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The use of the death trope in peer culture play: grounds for rethinking children and childhood?

Rosen, R; (2015) The use of the death trope in peer culture play: grounds for rethinking children and childhood? International Journal of Play , 4 (2) pp. 163-174. 10.1080/21594937.2015.1060568. Green open access

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Abstract

Dying and death in children's imaginative play is often subjected to literal interpretation, seen as evidence of meaning-making about death or a form of catharsis. Viewed in this light, children's enactment of uncaused and reversible deaths in ludic activity is considered evidence of developmental ‘immaturity’. Such interpretations, however, fundamentally misplace the contestive and transformative aspects of play [Henricks, T. S. (2006). Play reconsidered: Sociological perspectives on human expression. Urbana: University of Illinois Press]. In contrast, this article argues for the importance of figurative interpretations of children's play. Drawing on data generated in an ethnographic study at an early years setting in West London, it will be suggested that the death trope served as a generative metaphor in the peer culture, its everyday world characteristics provoking relatively stable responses in the face of uncertainties and ambiguities encountered in ludic activity. The use of the death trope made intimate, caring touch between children permissible, rather than just a by-product of small play spaces filled with many bodies.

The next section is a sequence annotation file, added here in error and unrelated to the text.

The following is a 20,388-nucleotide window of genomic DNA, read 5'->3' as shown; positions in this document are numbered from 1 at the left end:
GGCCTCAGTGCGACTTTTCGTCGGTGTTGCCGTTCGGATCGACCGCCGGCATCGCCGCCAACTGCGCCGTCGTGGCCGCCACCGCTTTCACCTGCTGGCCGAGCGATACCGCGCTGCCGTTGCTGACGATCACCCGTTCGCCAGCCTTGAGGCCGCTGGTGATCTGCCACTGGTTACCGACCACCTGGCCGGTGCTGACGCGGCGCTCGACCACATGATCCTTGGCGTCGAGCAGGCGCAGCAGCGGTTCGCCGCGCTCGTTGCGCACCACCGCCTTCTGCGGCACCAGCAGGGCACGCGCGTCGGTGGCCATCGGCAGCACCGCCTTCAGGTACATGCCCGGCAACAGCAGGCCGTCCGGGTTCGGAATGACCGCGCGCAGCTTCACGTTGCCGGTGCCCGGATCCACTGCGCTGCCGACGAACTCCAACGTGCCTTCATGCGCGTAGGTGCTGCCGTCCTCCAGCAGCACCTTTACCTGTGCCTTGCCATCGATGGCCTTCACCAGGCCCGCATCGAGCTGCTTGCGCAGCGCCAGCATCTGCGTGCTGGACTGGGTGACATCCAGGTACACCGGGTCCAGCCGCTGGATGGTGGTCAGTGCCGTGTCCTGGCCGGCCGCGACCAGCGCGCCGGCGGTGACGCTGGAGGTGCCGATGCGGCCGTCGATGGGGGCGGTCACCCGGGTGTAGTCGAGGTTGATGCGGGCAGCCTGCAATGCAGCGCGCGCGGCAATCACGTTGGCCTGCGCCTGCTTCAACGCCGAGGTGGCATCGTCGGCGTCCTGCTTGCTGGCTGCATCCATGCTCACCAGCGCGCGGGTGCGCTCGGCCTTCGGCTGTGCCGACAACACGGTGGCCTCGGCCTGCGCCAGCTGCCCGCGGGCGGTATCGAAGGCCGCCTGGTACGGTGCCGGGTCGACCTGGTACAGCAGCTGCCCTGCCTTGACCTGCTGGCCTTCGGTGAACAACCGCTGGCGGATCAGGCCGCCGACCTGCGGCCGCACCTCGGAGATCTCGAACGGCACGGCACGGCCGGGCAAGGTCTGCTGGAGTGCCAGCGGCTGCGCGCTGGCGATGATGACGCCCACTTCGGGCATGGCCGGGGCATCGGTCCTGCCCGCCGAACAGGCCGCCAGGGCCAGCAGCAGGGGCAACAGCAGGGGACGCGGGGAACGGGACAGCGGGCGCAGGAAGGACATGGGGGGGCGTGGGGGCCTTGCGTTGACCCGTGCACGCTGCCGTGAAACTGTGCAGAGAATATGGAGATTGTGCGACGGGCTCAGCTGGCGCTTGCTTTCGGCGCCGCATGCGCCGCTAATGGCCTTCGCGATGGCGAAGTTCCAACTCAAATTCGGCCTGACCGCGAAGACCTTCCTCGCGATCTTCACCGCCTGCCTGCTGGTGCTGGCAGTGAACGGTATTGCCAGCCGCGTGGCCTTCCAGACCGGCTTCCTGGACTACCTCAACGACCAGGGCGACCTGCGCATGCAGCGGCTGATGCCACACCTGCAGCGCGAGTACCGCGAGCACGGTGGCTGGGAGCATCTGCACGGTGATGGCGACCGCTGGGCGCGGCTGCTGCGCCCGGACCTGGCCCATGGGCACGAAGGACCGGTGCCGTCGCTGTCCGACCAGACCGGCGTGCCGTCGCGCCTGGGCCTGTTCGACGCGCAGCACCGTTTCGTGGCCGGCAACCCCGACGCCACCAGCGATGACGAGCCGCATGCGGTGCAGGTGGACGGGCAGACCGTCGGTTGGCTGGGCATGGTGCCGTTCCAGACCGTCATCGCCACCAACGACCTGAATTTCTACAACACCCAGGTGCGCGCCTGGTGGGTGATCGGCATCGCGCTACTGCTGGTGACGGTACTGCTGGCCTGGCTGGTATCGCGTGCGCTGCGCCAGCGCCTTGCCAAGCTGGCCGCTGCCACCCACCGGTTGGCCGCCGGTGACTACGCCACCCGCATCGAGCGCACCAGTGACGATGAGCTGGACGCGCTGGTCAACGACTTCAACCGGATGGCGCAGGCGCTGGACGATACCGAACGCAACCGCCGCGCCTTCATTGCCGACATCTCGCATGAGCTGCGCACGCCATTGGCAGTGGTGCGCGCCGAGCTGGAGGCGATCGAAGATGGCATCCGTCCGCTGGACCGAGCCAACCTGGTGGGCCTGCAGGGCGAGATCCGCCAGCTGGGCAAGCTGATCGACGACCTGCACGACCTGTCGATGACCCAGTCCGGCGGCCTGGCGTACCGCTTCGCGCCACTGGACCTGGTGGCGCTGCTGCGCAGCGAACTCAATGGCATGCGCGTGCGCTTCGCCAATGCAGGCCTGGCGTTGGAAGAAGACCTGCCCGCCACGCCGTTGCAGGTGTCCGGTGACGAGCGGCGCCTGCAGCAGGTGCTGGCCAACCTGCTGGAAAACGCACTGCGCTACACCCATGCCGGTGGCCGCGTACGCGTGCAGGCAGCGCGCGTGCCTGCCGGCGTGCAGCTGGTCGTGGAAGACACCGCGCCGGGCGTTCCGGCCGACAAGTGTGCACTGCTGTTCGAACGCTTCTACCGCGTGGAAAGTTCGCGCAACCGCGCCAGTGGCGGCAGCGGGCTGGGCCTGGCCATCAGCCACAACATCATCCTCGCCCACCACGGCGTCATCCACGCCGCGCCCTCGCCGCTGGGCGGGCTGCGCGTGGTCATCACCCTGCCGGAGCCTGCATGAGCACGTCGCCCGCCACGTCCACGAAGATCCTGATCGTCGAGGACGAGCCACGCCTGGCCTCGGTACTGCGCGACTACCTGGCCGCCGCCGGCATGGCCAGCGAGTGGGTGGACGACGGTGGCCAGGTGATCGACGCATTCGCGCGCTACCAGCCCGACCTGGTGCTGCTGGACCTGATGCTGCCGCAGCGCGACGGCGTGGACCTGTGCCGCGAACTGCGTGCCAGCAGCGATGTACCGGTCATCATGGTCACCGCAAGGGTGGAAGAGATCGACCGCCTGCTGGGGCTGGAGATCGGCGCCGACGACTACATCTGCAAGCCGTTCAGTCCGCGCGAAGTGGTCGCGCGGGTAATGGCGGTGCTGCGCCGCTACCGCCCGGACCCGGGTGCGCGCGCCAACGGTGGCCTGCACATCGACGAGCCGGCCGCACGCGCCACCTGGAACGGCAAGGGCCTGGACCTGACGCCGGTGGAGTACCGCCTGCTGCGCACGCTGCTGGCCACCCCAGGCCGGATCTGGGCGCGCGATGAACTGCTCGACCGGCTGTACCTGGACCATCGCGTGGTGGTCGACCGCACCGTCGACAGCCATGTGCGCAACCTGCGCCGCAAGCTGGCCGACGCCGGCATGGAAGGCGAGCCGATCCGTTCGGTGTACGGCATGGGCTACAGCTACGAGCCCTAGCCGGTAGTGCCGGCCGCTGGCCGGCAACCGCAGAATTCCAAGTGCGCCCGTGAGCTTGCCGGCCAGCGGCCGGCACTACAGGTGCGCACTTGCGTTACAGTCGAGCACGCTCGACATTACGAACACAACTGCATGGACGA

Type: Article
Title: The use of the death trope in peer culture play: grounds for rethinking children and childhood?
Open access status: An open access version is available from UCL Discovery
DOI: 10.1080/21594937.2015.1060568
Publisher version: http://dx.doi.org/10.1080/21594937.2015.1060568
Language: English
Additional information: This is an Accepted Manuscript of an article published by Taylor & Francis in International Journal of Play on 09/10/15, available online: http://wwww.tandfonline.com/10.1080/21594937.2015.1060568.
Keywords: imaginative play, death, peer culture, touch, childhood, generative metaphor
UCL classification: UCL
UCL > Provost and Vice Provost Offices
UCL > Provost and Vice Provost Offices > School of Education
UCL > Provost and Vice Provost Offices > School of Education > UCL Institute of Education
UCL > Provost and Vice Provost Offices > School of Education > UCL Institute of Education > IOE - Social Research Institute
URI: https://discovery.ucl.ac.uk/id/eprint/1473458
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